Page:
World economy: Vulnerable to vertigo
By Chris Giles
Published: July 27 2010 23:00 | Last updated: July 27 2010 23:00
Double dip. It is the phrase on everyone’s lips – and it makes many of those lips tremble. With the shock of 2008 fading into memory, the moment of reckoning for the global economy has arrived. Will the bounce back from the nadir become established as a return to sustainable expansion – or will initial relief mutate into the despair of a renewed slowdown?
There is no doubt that the mood has soured since spring as Europe’s authorities flapped in the face of a sovereign debt crisis, thus intensifying its effects. Just take a – however unscientific – survey of English-language media over the past six months: while mentions of a V-shaped recovery have remained constant, references to a double dip have soared. They were almost four times as high in July as in May.
Such talk is fuelling the doom-mongers. Chief among them, Nouriel Roubini, chairman of Roubini Global Economics, argued last week that a downturn in the global economy “will accelerate in the second half of the year”. For Europe and Japan, “avoiding double-dip recession will be difficult”, he said. Indeed, right on cue, manufacturing activity indicators weakened in June for China, South Korea, Taiwan, India and Australia.
Gloom has spread to policymakers in the world’s largest economy. Revising forecasts down for the first time since 2009, Ben Bernanke, Federal Reserve chairman, told Congress last week that the US outlook was “unusually uncertain”. America’s central bank chief added: “We are ready and we will act if the economy does not continue to improve, if we do not see the kind of improvements in the labour market that we are hoping for and expecting.”
Lawrence Summers, chief economic adviser to President Barack Obama, described the world’s leading economies as “in or near liquidity trap conditions”, which translates as implying that they are so weak that lower interest rates and other monetary policy tools are ineffective stimulants. No matter how much money is thrown into the system, people are so nervous that they just hoard it.
But dwelling on the negative does not tell the whole story. Although fears have grown, the data do not point ominously downward. Instead, led by a remarkable expansion in emerging economies, the world economy has surprised almost everyone by growing as fast in 2010 as it was before the financial crisis.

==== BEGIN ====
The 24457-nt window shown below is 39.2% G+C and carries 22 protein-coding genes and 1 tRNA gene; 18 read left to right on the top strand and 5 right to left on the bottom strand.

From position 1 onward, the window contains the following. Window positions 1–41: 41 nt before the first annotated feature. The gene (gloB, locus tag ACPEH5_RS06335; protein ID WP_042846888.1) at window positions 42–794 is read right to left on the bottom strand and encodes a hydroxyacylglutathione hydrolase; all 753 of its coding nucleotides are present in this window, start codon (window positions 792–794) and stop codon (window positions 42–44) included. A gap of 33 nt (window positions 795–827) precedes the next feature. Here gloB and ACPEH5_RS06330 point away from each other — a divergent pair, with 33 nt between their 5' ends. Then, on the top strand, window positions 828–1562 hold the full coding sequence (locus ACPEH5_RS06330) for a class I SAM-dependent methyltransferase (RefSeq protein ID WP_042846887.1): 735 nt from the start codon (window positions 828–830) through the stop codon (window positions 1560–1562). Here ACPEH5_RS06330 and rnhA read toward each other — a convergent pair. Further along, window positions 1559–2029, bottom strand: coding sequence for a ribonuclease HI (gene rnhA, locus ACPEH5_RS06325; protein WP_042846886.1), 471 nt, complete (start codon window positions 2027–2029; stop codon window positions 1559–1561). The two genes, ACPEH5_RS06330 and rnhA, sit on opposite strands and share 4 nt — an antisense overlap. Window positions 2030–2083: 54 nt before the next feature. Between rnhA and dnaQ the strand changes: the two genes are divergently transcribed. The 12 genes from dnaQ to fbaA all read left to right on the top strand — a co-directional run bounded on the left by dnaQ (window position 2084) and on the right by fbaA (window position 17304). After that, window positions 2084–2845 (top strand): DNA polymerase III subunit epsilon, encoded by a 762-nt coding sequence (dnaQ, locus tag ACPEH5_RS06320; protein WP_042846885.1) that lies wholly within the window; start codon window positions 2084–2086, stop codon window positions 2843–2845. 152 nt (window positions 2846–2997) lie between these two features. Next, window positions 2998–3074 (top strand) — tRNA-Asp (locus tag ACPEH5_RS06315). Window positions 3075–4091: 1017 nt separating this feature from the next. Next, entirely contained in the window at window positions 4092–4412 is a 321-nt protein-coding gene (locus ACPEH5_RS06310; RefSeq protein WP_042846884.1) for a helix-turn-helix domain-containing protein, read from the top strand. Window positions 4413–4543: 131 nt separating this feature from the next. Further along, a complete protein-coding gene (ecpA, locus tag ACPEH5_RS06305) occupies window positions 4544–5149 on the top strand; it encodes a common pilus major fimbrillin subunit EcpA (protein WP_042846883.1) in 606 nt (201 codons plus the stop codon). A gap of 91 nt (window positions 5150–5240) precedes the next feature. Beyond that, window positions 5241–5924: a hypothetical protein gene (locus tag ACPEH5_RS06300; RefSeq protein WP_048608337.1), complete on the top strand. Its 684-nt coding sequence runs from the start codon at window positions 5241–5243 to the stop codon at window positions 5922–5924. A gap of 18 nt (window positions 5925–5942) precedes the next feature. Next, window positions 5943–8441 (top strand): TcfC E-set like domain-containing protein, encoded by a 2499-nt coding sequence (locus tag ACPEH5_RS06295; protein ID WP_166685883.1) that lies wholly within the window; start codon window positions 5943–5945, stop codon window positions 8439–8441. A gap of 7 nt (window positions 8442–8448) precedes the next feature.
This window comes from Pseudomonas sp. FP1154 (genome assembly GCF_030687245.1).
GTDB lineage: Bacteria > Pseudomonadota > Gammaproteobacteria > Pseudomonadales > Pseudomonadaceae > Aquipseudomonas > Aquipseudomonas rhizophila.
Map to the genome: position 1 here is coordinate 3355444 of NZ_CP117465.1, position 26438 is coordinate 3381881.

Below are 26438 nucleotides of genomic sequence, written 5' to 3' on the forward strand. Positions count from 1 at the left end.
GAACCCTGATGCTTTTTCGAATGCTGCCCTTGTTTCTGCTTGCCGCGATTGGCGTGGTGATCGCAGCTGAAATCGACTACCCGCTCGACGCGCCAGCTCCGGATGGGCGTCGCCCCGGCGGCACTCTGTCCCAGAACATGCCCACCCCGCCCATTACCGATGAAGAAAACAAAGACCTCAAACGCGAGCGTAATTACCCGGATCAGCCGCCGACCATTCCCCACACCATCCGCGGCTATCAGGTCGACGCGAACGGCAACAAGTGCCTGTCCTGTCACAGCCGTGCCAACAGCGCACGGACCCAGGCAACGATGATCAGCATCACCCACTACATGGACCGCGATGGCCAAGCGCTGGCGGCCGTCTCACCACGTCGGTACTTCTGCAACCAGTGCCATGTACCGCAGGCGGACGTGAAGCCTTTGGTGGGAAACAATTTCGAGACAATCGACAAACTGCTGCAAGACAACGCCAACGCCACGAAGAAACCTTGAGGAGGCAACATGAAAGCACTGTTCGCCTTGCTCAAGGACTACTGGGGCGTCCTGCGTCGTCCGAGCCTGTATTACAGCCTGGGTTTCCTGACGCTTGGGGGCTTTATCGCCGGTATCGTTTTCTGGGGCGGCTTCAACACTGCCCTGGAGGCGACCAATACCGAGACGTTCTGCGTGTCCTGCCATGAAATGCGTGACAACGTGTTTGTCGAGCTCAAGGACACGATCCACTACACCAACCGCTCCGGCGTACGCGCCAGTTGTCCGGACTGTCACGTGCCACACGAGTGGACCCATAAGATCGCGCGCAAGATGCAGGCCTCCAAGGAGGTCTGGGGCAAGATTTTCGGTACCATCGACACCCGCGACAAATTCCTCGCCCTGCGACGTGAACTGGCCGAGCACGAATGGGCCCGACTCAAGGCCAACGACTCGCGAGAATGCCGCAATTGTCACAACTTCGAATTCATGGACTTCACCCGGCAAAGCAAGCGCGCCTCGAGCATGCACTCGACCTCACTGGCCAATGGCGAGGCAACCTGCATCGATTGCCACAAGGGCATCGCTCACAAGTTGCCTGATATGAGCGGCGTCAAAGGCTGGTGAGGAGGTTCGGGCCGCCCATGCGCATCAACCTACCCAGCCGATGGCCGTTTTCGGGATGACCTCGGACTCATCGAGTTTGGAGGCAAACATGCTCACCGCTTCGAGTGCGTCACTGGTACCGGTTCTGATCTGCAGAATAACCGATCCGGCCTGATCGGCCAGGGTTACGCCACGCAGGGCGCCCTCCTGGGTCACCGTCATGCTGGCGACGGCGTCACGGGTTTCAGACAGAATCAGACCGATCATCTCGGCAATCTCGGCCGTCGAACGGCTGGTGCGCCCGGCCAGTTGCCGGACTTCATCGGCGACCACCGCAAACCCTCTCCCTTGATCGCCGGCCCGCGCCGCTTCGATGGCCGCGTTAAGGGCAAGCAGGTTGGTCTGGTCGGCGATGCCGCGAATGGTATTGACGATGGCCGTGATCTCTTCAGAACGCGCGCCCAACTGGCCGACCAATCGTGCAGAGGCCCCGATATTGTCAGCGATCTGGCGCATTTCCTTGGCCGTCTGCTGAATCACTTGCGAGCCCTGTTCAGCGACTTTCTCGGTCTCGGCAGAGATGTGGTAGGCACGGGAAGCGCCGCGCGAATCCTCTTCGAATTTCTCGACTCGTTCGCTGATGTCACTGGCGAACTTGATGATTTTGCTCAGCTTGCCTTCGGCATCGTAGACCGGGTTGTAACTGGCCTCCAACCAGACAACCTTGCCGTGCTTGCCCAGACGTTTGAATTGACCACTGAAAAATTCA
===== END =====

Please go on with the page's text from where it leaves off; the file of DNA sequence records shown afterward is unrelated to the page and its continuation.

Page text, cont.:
While the International Monetary Fund’s forecast for this year languished at 1.9 per cent in April 2009, it has subsequently been revised five times, every time higher, so it now stands at 4.6 per cent. World trade is rising at double-digit rates and, even in the advanced world, upgrades in growth forecasts have outweighed downgrades. Germany’s economy is now expected to have grown by more than 1 per cent in the second quarter; Britain’s statistical office recorded growth of 1.1 per cent for the same period, the fastest rate for four years.
These positive straws in the wind have led some European policymakers to make more strident calls for fiscal tightening than they would have dared to a year ago. Jean-Claude Trichet, European Central Bank president, last week called for tightening everywhere. “With hindsight, we see how unfortunate was the oversimplified message of fiscal stimulus given to all industrial economies under the motto: ‘stimulate’, ‘activate’, ‘spend’!” he wrote in the Financial Times.
In spite of concerns about a double dip, the vast majority of economists still predict continued recovery, even if they reckon the global economy will slow in the second half of 2010. Willem Buiter, chief economist at Citigroup, expects no huge shock from Europe. “It’s a pathetic recovery, but no more pathetic than expected before the sovereign debt crisis.”
Of course, Mr Trichet knows the future no better than Mr Bernanke, Mr Roubini or Mr Buiter. And apart from in the very short term, economic forecasts impart little valuable information. Using past forecast errors as a guide, the new UK Office for Budget Responsibility sees an 80 per cent chance that the British economy will grow between a negative 0.4 per cent and a positive 4.7 per cent in 2011, a range so wide it encompasses both boom and bust. Not much more helpful in divining the future is its calculation that there is a 50:50 chance that 2011 growth will either be below 1.2 per cent or above 3.9 per cent.